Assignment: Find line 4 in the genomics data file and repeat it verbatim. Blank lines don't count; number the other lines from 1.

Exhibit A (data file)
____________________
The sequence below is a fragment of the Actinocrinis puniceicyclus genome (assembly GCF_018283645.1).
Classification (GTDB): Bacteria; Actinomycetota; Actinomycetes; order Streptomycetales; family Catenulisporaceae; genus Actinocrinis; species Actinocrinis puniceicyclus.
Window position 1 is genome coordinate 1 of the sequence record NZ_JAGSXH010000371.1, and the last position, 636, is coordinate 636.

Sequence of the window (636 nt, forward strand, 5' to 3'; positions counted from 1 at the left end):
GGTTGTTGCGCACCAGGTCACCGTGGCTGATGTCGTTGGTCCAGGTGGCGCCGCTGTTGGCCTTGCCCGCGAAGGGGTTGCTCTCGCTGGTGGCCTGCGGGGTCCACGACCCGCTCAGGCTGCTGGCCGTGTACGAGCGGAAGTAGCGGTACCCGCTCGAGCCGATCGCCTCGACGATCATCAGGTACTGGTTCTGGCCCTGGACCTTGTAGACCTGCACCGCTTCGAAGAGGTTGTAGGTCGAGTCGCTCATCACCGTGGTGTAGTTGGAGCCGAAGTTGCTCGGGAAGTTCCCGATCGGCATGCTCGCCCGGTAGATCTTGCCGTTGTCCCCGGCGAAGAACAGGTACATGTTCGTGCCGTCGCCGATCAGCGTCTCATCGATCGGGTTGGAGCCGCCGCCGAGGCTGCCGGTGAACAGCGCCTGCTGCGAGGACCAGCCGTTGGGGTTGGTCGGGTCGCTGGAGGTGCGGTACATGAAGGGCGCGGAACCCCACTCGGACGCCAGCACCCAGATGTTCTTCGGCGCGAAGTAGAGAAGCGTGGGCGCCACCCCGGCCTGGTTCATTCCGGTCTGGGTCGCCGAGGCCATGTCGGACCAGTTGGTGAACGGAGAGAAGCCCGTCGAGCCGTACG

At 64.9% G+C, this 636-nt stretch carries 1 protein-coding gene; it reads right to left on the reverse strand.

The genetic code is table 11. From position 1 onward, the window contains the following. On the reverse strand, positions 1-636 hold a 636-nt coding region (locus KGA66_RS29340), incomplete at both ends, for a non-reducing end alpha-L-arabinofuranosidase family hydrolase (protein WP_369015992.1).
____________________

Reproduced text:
Sequence of the window (636 nt, forward strand, 5' to 3'; positions counted from 1 at the left end):